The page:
By history and science reporter Bill Quill (nom de plume).
Not many birds can read human written words. However, human words would not have been written so easily if it was not for us birds! You see, in the past, long ago, I mean nearly two thousand years ago, there were no convenient pencils or pens until humans discovered they could use a bird feather (a quill) to write on paper. These were called quill pens (yes, same as my name!). The best feathers for quill pens were from large birds such as geese. Their feathers were big enough to use in a human hand, and had a thick rib that could hold a good amount of ink.
Humans usually found the quill feathers just laying on the ground after the molting season when our feathers fall out and new ones grow in. The inside of over half the feather is hollow, so it is a like a very skinny tube and can hold some liquid ink. Humans would cut the fat tip of the feather on an angle and slightly split the cut lip, to make a writing nib or tip. Then they would dip the nib into an ink well, a small bowl that looked a bit like an egg-cup and the ink would go slightly up the inside of the quill. The humans would then wipe off any extra ink drops and hold the quill like a pen, and start to write or draw. The inside of the quill did not hold much ink, so they could only write a few words and then had to dip the quill in the ink again to get more ink. The quill did not last very long, so humans would have to find more feathers to make new quills. Feathers were a popular item to collect and use. Then, about 200 years ago, humans invented mechanical pens and no longer needed our feathers.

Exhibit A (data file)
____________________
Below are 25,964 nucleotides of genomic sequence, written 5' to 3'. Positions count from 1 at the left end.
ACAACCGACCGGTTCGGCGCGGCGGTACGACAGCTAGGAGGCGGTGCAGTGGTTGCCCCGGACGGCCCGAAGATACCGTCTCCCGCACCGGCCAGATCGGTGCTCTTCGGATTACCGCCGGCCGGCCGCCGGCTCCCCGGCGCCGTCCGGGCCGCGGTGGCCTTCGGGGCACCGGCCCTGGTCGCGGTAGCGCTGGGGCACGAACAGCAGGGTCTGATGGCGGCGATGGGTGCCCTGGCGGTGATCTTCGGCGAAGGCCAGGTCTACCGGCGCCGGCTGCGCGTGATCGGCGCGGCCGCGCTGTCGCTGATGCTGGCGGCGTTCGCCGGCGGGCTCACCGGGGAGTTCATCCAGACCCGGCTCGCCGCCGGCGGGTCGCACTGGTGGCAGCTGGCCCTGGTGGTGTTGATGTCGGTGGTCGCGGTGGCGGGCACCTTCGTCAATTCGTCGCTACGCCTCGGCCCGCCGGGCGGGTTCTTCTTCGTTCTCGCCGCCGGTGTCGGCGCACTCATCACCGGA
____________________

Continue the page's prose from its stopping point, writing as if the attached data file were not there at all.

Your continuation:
Illustrations: © Fiona Carswell, 2021.